Wednesday, March 21, 2007
Saturday, March 17, 2007
Wednesday, March 14, 2007
Sunday, March 04, 2007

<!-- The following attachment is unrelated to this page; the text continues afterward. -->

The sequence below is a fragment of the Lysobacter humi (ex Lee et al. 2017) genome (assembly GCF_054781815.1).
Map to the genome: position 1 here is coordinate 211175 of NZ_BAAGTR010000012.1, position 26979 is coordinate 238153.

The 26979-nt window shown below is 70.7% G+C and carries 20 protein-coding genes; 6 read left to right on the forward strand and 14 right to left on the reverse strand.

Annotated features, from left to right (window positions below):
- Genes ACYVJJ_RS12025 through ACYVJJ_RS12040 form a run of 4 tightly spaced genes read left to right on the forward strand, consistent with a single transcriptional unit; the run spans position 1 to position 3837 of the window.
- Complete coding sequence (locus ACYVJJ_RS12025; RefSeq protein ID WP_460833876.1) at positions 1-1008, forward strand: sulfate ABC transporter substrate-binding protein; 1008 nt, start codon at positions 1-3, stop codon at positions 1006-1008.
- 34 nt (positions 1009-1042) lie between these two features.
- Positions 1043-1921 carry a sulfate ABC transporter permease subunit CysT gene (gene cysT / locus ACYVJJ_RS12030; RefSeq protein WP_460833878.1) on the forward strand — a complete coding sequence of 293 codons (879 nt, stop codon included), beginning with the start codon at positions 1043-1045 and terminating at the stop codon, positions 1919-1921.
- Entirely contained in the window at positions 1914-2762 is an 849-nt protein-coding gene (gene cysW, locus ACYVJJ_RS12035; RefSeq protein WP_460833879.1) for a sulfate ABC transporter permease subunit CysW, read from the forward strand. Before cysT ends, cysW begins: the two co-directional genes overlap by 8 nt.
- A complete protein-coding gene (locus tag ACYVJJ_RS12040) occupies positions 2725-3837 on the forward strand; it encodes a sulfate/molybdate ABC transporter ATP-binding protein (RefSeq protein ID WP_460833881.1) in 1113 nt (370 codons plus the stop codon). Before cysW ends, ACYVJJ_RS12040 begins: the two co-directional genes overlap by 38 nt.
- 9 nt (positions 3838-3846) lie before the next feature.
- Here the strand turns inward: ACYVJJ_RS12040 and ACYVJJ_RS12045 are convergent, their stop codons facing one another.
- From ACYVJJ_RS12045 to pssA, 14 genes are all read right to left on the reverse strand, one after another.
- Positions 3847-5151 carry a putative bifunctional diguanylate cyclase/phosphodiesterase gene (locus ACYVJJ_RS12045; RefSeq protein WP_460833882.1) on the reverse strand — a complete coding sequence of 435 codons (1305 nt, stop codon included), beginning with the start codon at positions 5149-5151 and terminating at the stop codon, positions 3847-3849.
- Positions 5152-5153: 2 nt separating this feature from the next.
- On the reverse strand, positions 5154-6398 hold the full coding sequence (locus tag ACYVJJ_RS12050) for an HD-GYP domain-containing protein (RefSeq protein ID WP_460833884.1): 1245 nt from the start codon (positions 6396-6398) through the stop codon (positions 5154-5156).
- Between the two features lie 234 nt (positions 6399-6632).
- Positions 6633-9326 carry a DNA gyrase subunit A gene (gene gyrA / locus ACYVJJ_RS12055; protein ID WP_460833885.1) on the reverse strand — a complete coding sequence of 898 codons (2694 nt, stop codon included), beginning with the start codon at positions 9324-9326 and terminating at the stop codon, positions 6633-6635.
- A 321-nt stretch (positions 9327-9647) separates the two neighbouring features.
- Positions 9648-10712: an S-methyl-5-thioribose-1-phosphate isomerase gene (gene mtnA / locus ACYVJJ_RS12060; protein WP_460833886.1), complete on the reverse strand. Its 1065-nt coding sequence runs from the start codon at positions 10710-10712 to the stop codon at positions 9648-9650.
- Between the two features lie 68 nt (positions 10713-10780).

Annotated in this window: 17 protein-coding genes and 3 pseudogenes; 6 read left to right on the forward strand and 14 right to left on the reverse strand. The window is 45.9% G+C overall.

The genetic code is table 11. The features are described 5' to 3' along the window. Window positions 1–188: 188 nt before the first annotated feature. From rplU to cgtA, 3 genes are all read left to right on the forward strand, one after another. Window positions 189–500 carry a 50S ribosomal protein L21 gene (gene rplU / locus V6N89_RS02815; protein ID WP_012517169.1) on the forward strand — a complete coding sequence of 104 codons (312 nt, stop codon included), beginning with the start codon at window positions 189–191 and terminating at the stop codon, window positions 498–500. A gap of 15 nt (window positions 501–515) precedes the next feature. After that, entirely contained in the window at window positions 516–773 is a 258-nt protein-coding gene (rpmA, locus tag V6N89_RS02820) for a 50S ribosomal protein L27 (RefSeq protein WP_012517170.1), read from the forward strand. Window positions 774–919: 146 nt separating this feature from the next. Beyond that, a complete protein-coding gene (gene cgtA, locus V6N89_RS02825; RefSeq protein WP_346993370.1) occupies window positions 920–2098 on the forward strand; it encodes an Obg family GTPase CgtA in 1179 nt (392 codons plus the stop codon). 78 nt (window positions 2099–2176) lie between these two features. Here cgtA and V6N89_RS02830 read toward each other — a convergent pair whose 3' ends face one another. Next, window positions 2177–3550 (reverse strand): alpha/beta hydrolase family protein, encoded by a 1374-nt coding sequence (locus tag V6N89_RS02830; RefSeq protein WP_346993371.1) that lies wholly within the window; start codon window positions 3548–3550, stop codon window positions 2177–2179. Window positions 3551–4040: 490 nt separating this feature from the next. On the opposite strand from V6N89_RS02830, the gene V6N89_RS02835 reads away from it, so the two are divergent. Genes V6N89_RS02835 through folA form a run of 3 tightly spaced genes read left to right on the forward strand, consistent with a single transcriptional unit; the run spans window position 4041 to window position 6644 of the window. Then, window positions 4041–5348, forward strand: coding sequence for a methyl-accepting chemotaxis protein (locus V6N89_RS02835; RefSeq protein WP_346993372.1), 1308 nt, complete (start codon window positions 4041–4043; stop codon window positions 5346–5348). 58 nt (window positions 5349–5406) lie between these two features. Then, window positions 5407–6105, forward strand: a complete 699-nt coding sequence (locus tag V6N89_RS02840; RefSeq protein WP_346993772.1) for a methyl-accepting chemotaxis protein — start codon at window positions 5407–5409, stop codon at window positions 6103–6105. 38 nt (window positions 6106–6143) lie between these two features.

We had a party last night, so I’m not in the best condition today. Thus, instead of trying to write something interesting myself, I’m going to direct you to some cool posts on other blogs. The first is here and is about the capture of an adult colossal squid. Basically it just shows some amazing pictures, so it is good for lazy blog patrons. I’ve added a picture showing the hooks that this beast has in its tentacle suckers, and one showing what these hooks probably do to spermwhales making a meal out of these squids. What an amazing animal; a testament to out vast ignorance of what lives down in the deep oceans. The second post can be found here. It is about some of my favorite critters: parasitic worms. A new molecular phylogeny of the platyhelminthes (flatworms) has been published. Phylogenies are hypotheses about the relationships between species, and they are often built using DNA data. Here the goal was to examine the deep evolution of parasitic worms, i.e. how they evoled a parasitic life style, how they added hosts to their life cycle, and how they radiated in a staggering variety of animal hosts. For lay persons, the post gives an interesting overview of the natural history of these fascinating animals. For parasitologists, there is a surprise at the end of the post…in the re-printed phylogeny, it seems the trematodes, a huge group of parasites, are not monophyletic. I’m guessing it is due to the limited sampling of species in the study, not biological reality, but I will have to actually look up that paper to see if this is how the results were interpreted. I also recommend following the link about the discovery of tapeworm life cycles. Apparently, tapeworms were discovered by a German doctor with the name Kuchenmeister (literal translation: cake master). Good that he didn’t take up the family profession…